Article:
They have already been paid $17,713.25, and the plans and working drawings now done nearly cover sections four and five, which are yet to be built; and until these sections are completed and the precise cost of the same ascertained, it will be impossible to make an accurate estimate of the amount due them.
In the schedule of liabilities given above, the item of $10,000, under the head of plans, engineering and general expenses, includes $8,000 as the amount now due, and including what will probably be due to the architects when sections four and five are completed.
The names and residences of the managers of the hospital are as follows:
Abiah W. Palmer, Amenia, N. Y.; Cornelius R. Agnew, New York, N. Y.; Amasa J. Parker, Albany, N. Y.; Edward L. Beadle, Poughkeepsie, N. Y.; Joseph Howland, Matteawan, N. Y.; Charles Wheaton, Poughkeepsie, N. Y.; Odell S. Hathaway, Newburgh, N. Y.; James Rosevelt, Hyde Park, N. Y.; Frederick D. Lente, Cold Spring, N. Y.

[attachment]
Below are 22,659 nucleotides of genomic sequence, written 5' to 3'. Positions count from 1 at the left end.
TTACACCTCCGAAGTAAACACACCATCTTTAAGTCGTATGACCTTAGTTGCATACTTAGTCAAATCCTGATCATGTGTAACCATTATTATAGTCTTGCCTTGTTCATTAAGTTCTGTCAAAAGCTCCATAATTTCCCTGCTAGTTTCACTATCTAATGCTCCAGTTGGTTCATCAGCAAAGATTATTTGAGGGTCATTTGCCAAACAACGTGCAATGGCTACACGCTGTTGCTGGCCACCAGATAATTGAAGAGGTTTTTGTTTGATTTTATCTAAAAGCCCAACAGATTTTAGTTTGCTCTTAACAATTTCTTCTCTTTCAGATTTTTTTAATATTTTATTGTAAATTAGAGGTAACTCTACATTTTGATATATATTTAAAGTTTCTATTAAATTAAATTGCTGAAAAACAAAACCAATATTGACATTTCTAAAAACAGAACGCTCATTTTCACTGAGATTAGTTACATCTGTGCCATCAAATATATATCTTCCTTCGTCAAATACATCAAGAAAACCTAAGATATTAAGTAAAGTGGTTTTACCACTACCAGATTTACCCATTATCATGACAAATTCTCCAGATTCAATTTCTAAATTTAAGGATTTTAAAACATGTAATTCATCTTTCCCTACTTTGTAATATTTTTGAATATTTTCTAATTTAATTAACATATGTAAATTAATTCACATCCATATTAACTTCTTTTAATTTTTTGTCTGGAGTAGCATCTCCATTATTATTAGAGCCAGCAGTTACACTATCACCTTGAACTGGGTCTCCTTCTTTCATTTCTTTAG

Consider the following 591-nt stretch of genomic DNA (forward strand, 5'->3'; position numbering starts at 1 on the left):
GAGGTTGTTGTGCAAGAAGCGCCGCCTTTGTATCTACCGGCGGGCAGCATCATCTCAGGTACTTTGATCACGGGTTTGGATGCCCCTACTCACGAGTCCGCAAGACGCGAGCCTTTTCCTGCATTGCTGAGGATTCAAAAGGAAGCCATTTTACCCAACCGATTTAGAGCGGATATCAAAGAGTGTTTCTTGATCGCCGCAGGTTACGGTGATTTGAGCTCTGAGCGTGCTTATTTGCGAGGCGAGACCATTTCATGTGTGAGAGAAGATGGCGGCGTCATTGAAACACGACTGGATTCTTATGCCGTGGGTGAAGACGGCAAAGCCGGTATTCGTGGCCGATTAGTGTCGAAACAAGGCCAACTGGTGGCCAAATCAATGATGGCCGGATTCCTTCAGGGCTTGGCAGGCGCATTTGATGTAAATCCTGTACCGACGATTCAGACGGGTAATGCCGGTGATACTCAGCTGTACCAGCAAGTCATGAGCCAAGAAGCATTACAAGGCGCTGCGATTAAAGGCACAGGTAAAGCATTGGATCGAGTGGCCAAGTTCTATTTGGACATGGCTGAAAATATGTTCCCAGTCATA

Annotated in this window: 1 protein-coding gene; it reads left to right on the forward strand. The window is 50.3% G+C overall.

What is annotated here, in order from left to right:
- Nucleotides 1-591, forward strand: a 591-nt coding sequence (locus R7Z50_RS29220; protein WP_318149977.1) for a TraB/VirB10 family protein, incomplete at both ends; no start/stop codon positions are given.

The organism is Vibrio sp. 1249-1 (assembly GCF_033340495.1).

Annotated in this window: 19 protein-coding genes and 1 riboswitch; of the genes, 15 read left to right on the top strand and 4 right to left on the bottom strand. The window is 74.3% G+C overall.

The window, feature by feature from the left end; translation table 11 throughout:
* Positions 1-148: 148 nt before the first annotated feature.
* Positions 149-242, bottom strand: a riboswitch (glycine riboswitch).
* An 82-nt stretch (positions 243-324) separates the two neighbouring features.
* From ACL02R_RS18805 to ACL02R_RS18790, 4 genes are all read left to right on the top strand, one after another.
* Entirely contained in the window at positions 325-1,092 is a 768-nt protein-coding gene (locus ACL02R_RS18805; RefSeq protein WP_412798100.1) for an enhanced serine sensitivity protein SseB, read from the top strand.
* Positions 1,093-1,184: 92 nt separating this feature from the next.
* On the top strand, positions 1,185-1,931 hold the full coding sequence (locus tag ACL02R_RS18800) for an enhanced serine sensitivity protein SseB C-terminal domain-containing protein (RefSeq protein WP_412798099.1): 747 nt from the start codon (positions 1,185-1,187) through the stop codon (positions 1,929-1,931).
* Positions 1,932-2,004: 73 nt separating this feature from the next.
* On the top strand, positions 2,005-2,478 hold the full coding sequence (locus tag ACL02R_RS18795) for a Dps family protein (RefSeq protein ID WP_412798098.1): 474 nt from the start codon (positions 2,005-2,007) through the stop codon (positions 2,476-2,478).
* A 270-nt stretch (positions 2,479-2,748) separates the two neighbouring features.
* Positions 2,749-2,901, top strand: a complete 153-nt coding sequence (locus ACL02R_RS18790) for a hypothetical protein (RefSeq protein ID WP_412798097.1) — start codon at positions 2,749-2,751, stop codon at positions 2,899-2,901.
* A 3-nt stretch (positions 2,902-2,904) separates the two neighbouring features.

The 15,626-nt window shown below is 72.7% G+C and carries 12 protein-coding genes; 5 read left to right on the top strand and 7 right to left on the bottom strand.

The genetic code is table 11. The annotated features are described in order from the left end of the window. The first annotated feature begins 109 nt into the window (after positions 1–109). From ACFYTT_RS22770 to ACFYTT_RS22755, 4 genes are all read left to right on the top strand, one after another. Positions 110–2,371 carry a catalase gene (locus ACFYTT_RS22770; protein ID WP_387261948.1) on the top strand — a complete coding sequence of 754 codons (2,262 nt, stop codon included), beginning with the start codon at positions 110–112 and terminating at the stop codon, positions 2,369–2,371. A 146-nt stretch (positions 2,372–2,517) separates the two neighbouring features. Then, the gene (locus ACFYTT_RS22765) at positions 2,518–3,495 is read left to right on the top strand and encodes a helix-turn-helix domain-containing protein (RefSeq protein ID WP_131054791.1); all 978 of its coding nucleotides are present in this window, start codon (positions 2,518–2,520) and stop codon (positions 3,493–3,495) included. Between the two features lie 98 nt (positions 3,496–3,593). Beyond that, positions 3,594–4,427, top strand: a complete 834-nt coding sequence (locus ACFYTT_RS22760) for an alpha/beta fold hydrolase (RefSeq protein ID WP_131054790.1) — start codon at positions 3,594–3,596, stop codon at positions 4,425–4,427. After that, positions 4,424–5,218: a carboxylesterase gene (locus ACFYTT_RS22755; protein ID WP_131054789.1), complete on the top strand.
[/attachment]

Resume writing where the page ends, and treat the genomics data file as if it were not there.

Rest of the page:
The board of managers determine, from time to time, the amount and general character of the building work to be done, and an executive committee of five members have the immediate control and direction of this work, and their orders and directions are carried out by the superintendent. The name of the superintendent is Joseph M. Cleaveland; he is a physician by profession; his salary is $3,000 per annum, with board and washing.
J. M. Cleaveland, of said county, being duly sworn, says he is the superintendent of the Hudson River State Hospital; that the foregoing statement, in reply to the resolution of the Senate, dated March 20, 1873, was prepared under his direction, and that the facts therein stated are true to the best of his knowledge and belief. J. M. CLEAVELAND.